The protagonist in my novels is a coach and real estate agent specializing in second homes. His boss, a tough office manager, told an out-of-state owner to “find another office” when the owner requested a grossly inflated asking price.
Recently, a longtime acquaintance and agent reduced the price of a waterfront second home by $500,000. Half a mil, more than 30 percent. When I stopped the agent on the street and asked him about it, he said “the original piece was the seller’s price. It wasn’t my price.”
I replied: “Then why did you take the listing?”
He responded as if I had insulted his child. Obviously the guy stands to get one side of the commission, regardless what price the house brings.
A real estate salesperson’s MAIN job is to set a listing price that the market will bear, regardless what the owner says. It’s human nature to think your home is worth more than it is. But what percentage of agents EVER turn down a listing, especially in this market?
Even though it’s fiction, perhaps I should present facts closer to the truth in the books.
One dark January night more than 30 years ago, I took a ferry across Puget Sound to see Christian Welp play basketball for Olympic High School in Bremerton. The campus, known mostly then for its swim-gym (a playground top can be rolled atop the indoor swimming pool, creating an additional full-court) sits close to the Kitsap County Fairgrounds. When the annual fair is in full swing, cars overflow into the high school parking lot.
The night I arrived, the high school needed parking help from the fairgrounds. A 7-foot kid from Germany not only was the talk of western Washington, but he also would follow Detlef Schrempf to the University of Washington to play for Coach Marv Harshman. Had Harsh found a German Connection that would delight Husky hoop fans for years?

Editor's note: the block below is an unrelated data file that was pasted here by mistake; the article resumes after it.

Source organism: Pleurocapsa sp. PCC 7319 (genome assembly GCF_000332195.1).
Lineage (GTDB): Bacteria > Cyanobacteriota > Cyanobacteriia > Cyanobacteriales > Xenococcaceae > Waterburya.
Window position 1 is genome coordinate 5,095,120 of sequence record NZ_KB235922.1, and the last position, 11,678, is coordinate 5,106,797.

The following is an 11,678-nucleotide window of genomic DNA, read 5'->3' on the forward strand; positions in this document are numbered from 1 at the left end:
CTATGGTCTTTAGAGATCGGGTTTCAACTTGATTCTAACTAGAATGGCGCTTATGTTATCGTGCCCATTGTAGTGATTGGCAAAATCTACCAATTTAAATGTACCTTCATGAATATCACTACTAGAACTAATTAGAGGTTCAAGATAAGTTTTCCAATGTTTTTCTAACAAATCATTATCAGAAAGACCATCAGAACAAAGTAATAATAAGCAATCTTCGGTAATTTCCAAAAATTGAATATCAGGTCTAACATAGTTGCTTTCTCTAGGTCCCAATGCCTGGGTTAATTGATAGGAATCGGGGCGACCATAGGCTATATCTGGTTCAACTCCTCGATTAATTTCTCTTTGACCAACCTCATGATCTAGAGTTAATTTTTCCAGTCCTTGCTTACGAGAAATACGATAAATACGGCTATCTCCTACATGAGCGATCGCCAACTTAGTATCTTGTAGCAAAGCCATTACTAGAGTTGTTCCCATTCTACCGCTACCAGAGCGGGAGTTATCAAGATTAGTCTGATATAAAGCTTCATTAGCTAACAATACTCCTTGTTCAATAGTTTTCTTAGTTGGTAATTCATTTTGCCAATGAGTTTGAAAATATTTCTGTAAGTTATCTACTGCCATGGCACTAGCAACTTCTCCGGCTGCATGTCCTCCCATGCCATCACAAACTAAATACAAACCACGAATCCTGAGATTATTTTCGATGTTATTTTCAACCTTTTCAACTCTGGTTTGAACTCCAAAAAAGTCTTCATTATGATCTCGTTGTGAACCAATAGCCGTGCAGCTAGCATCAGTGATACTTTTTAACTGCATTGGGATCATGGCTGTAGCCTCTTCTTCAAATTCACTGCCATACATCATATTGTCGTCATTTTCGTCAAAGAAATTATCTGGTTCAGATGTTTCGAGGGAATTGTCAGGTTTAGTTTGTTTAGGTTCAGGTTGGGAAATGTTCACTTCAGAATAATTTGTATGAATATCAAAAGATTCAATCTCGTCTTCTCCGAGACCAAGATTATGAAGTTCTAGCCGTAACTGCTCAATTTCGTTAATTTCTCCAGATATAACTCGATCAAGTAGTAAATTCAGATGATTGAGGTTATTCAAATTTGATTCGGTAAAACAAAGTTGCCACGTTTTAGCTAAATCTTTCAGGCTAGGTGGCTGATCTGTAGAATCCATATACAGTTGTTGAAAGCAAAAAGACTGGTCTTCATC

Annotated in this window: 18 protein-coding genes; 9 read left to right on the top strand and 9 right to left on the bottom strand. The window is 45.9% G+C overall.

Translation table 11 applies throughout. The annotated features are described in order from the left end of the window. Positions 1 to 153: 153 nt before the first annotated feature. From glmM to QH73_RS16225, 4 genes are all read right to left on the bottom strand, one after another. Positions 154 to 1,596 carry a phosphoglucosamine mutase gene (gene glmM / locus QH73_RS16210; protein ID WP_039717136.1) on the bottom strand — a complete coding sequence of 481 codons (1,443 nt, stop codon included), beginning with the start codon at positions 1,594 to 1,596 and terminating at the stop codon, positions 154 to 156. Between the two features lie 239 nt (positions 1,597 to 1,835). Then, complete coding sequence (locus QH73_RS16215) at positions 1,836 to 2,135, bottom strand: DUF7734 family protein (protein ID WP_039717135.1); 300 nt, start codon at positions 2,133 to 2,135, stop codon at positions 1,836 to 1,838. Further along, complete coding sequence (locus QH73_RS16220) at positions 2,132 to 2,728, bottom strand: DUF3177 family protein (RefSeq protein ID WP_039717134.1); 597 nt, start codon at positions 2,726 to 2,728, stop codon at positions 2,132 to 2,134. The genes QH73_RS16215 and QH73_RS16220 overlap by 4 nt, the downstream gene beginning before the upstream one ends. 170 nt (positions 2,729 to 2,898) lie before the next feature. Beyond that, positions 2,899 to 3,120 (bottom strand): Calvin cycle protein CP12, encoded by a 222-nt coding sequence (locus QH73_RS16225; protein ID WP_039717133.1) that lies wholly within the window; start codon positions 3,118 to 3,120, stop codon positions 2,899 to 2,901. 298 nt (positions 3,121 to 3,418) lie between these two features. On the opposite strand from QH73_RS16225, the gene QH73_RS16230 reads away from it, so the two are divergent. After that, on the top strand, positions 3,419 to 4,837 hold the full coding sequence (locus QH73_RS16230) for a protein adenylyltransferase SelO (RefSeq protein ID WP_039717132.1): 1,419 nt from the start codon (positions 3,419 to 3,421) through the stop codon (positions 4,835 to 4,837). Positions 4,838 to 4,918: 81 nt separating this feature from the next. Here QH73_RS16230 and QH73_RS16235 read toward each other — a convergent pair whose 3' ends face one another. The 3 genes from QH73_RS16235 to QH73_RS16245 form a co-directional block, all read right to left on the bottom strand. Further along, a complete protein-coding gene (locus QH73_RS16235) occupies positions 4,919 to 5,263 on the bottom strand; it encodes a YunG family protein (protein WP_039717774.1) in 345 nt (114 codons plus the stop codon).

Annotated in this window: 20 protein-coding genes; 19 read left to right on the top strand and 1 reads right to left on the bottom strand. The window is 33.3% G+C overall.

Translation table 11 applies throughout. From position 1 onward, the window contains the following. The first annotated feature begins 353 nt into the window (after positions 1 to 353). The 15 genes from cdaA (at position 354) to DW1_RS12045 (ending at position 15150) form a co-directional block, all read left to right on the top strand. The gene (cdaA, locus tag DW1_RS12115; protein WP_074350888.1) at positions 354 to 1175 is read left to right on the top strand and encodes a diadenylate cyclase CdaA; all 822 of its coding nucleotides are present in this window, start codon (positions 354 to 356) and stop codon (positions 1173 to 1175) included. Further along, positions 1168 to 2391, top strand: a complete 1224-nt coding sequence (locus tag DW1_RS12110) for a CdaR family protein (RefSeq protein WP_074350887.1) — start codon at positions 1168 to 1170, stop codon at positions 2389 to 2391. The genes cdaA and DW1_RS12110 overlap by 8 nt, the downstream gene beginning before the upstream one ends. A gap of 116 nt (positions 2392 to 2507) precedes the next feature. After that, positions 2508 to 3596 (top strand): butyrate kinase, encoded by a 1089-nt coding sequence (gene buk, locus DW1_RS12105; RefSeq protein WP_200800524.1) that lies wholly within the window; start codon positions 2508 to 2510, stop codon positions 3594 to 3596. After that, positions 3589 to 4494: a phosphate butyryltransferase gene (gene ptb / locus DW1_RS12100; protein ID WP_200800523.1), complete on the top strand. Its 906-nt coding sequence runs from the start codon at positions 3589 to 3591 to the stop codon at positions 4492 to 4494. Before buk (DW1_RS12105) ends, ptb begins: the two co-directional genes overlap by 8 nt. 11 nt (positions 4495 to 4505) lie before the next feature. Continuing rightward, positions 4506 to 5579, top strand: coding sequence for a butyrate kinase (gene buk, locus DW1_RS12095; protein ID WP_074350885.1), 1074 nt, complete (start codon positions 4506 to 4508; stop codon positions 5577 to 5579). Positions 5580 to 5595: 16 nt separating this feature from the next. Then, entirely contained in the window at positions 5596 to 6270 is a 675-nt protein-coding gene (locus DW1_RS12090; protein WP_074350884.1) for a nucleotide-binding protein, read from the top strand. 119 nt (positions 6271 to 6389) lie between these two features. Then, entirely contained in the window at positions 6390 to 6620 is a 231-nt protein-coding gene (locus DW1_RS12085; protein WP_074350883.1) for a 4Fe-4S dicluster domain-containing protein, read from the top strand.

Christian Welp, who became Washington’s all-time leading scorer, died yesterday of an apparent heart attack near Seattle. He was only 51. Kind, talented, a great father and husband, Welp underplayed his accomplishments and was known as a terrific teammate. He was the 16th pick in the 1987 NBA draft, but a No. 1 friend to many in his community. Here’s a piece from The Seattle Times:
I’m often asked about the difference between fiction and non-fiction writing. Both require dedication and preparation, yet a different mindset.
Both also involve a ton of time. Less structure does not mean fewer hours.
Forty years in the newspaper business teaches you all about deadlines, importance of accurate facts and writing to a definite space. There are hours spent on developing sources, research and interviews. In my case, it led to books with major publishers (McGraw-Hill, John Wiley & Sons, Dearborn-Kaplan).
The business did not encourage exploring a creative imagination or wondering what could be. Get it done, get it right, get it in the paper.
For example, I loved covering college football. I’d start the day by submitting a first half play-by-play from the press box, add the second half action, and then sprint the locker room for quotes. Returning to the press box, I’d file a game story, locker room sidebar and then sub both pieces for the next edition. Action happened in front of me. People spoke with me. I recorded both in a logical way and sent it to the newsroom.
When I began focusing on fiction, nothing happened in front of me at a specific time that I needed to document and record. There was no finite space to fill. Much of my research became remembering the thoughts and emotions, smells and colors of places I’d been. Observations and reflections needed to be stowed in a memory bank or an entirely different kind of notebook. Sure, facts needed to be checked and dates confirmed, but there was no library to visit to find what could be.
What I underestimated was the time and discipline required to enhance personal imagination. What are the variety of things possible? The results proved to be more rewarding—and the preparation more time consuming. Fiction may be more casual, but it’s not easier.